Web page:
Why does the cinema cost more for disabled customers?

Why does the cinema cost more for disabled customers?

Wheelchair user Simon Sansome, who runs the disability blog Ability Access, loves going to the cinema. But, there’s a problem – if he goes to a Showcase cinema as a group of four, it costs him more. Here’s why…

I’ll admit it – I can’t get enough of the cinema experience. The anticipation of a new film, having a day out with my family, gorging on overpriced drinks and popcorn – it is great fun!

Wheelchair user Simon SansomeGenerally speaking, the provisions for disabled people are great. Showcase, Vue and Odeon cinemas are all very good at providing services for disabled customers. They have audio descriptions, autism screenings, and most of them are wheelchair-friendly.

All the cinemas welcome the CEA Card, which allows a PA/carer to get into the cinema for free with a disabled person that needs their assistance.

However, when it comes to paying for certain tickets at Showcase cinemas, there is a failure in the system that needs to be addressed…

Extra costs for disabled people at the cinema

Back in April, one of the biggest films of the year was released – Avengers: Infinity War. My young nephews and nieces love the Marvel movies, so I treated them to a day out to see it.

Going as a group of four – two adults (me and my carer) and two teenagers – I expected to pay the going rate. But, at a Showcase Cinema, it can cost up to around £4 more than it would for a similar group with a none disabled customer.

This is because for Showcase cinemas you can’t book disabled tickets online as it doesn’t accept CEA cards. Instead, you have to call the premium customer service number costing 13p a minute. You are then also charged an extra 60p per ticket for booking over the phone.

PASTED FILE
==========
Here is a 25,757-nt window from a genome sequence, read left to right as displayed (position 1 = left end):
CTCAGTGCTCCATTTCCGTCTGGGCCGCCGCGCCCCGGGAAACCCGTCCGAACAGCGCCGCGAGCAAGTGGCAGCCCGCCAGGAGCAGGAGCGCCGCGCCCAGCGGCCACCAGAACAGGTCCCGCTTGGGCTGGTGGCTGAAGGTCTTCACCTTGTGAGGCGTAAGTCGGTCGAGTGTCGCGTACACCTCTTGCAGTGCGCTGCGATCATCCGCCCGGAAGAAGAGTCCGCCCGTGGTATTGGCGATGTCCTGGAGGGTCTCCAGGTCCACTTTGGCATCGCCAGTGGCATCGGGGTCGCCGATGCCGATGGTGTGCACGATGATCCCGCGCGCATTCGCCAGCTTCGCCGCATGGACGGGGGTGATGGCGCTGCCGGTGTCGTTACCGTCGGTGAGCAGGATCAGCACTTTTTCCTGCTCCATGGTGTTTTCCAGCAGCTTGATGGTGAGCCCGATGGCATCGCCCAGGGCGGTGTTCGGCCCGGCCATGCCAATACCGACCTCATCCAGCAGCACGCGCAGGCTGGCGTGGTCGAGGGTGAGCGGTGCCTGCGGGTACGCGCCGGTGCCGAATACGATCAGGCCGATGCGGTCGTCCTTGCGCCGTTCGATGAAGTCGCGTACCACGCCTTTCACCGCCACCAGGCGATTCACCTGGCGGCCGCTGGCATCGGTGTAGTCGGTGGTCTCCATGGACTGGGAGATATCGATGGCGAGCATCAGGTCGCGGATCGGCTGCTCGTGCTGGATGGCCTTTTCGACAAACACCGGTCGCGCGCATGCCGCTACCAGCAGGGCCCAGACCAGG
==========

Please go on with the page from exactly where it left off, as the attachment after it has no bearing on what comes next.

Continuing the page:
Showcase cinema said it will refund the difference at the cinema, but this isn’t widely publicised – I only found this out once I had called the 13p-a-minute number.

What Showcase cinema said

I got in contact with Showcase cinema after my visit there. It said that it takes disability services very seriously, and is working on adding the CEA card to its online system so that disabled customers can book tickets online – I’m still waiting to see the change implemented.

Showcase also stressed that you can call your local cinema directly to book tickets using its free local number. These are available in the FAQs section on its website. However, I couldn’t easily find my local Showcase cinema number, so instead had to use the website saynoto0870.com to get it.

A spokesperson for Showcase Cinemas said: “We constantly review and update our accessibility policies and procedures to ensure the very best cinema experience for all our guests.

We accept CEA cards at all of our cinemas – customers can either present these at the box office or call their local Showcase Cinema directly to make a booking, details of which are on the FAQ section of our website.

Furthermore, we are working to add the functionality to the website to allow guests to have their CEA card validated online and book tickets this way.”

Disabled tickets at Odeon and Vue cinemas

Odeon allows its customers to set up an account online, which enables you to add your CEA card and book for free. You’ll also get a 10% discount if you buy online.

Odeon also has a disability assistance customer service line (0800 138 3315), which operates all week and is free to call. It applies a standard, non-refundable 75p charge to tickets, but this is per transaction, not per ticket. You can use your CEA card when booking over the phone.

Like Odeon, Vue Cinema has a booking charge of 75p per transaction, not per ticket, when booking over the phone. However, if you book using the CEA card, the 75p is refunded. Vue Cinema also has the option of booking disabled tickets online for free.

It is great that Showcase has recognised there is an issue for people with disabilities with its booking system, and that it will be updating its processes. But it’s a shame that it took a story like this to implement change when other cinemas already have an online booking system for disabled people.

Disability-related cinema links

By Simon Sansome

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